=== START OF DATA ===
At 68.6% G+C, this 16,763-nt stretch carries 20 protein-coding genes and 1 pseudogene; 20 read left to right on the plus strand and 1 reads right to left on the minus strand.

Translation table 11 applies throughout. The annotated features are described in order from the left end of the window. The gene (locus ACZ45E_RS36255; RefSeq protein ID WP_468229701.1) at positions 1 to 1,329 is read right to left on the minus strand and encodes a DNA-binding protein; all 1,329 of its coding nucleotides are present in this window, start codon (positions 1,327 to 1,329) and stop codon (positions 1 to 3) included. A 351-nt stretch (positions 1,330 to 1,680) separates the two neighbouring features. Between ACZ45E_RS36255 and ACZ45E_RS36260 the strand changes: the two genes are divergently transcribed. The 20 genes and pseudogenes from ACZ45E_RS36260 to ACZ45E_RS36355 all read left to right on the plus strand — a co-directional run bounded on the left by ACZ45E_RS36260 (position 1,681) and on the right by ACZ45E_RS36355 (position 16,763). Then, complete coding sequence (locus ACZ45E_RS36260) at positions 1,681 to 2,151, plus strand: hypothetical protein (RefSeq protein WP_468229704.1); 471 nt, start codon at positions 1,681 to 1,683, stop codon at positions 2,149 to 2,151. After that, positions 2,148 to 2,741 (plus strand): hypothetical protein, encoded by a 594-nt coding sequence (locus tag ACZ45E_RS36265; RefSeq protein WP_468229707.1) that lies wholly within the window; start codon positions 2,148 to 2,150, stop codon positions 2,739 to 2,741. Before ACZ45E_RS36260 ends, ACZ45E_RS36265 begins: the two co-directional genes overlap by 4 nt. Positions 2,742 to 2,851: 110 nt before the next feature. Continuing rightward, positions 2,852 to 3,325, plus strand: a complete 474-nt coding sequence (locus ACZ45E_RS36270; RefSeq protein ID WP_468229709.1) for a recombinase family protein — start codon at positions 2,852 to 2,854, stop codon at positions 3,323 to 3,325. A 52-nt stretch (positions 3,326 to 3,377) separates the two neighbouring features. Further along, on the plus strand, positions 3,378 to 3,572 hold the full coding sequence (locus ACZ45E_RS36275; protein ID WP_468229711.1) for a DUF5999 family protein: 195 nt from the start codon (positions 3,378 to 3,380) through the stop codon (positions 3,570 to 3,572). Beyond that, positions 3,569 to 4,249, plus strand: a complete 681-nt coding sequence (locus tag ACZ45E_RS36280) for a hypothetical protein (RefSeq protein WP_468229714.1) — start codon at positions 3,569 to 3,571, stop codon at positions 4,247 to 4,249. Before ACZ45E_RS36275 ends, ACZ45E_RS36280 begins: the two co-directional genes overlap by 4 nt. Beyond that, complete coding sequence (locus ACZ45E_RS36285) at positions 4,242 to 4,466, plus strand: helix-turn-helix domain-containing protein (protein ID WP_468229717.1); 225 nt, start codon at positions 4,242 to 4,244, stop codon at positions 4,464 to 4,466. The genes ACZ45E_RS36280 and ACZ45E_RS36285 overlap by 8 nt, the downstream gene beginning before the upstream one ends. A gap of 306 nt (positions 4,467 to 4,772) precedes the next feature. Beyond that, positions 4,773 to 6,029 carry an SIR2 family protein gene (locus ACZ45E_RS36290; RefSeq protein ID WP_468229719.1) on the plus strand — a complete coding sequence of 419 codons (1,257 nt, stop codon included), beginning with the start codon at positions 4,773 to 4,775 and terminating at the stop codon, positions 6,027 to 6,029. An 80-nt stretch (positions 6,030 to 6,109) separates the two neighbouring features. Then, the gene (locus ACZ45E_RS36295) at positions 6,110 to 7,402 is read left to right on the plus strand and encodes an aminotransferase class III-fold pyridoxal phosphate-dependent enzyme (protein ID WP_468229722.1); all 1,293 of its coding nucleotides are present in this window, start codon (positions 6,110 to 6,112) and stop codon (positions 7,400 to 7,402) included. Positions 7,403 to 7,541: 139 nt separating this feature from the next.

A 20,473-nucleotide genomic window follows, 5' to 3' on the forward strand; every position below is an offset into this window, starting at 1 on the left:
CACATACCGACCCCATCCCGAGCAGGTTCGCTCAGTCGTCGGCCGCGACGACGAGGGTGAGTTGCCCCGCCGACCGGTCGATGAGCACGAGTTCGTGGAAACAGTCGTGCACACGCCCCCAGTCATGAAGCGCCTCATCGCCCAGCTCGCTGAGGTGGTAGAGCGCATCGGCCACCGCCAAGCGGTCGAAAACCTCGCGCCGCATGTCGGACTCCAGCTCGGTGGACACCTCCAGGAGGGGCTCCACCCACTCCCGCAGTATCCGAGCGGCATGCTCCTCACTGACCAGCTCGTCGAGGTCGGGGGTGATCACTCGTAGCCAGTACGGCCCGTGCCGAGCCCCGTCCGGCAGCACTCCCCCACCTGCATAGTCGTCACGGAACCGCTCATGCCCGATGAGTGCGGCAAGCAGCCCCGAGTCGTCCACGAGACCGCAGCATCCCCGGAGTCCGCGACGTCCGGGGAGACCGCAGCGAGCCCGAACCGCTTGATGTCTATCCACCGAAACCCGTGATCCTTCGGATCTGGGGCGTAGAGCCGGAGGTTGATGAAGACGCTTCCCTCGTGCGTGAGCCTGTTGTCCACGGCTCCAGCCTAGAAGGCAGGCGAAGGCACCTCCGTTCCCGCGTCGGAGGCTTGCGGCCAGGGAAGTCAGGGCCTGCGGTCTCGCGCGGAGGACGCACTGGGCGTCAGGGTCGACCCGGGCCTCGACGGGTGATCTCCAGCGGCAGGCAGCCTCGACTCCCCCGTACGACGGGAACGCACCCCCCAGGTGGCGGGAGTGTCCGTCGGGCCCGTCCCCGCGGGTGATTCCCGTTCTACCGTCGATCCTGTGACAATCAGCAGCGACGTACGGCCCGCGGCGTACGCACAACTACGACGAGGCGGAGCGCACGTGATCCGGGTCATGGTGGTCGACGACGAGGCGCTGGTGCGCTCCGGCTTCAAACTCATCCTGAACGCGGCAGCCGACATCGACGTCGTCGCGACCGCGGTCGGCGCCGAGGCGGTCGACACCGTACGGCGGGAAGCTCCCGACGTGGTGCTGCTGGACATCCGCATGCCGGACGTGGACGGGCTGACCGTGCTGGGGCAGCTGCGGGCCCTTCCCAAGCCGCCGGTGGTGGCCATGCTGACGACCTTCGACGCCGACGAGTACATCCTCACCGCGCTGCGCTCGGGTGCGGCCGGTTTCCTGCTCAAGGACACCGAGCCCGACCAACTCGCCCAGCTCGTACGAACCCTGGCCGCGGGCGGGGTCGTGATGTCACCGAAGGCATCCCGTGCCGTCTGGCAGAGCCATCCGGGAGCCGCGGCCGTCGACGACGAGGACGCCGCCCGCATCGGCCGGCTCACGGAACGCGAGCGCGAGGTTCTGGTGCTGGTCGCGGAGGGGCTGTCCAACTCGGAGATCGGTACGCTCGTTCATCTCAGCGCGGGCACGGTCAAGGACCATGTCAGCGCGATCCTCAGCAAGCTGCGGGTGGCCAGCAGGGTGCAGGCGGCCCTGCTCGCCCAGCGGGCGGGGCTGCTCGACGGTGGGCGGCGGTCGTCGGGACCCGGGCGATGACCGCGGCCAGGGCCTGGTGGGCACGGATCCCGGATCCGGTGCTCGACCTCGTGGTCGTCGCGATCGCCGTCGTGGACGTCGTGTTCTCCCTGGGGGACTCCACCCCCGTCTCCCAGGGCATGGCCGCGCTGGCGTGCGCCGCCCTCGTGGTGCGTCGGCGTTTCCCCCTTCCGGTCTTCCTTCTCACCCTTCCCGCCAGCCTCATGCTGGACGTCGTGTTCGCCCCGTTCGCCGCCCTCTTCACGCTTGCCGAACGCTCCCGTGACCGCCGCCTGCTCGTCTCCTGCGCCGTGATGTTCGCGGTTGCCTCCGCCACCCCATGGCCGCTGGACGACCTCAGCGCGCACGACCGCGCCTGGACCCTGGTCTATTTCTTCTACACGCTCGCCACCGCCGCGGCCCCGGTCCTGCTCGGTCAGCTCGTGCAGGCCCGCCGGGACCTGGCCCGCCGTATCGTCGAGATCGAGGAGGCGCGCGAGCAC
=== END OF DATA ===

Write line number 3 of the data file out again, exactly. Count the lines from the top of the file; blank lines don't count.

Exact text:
A 20,473-nucleotide genomic window follows, 5' to 3' on the forward strand; every position below is an offset into this window, starting at 1 on the left: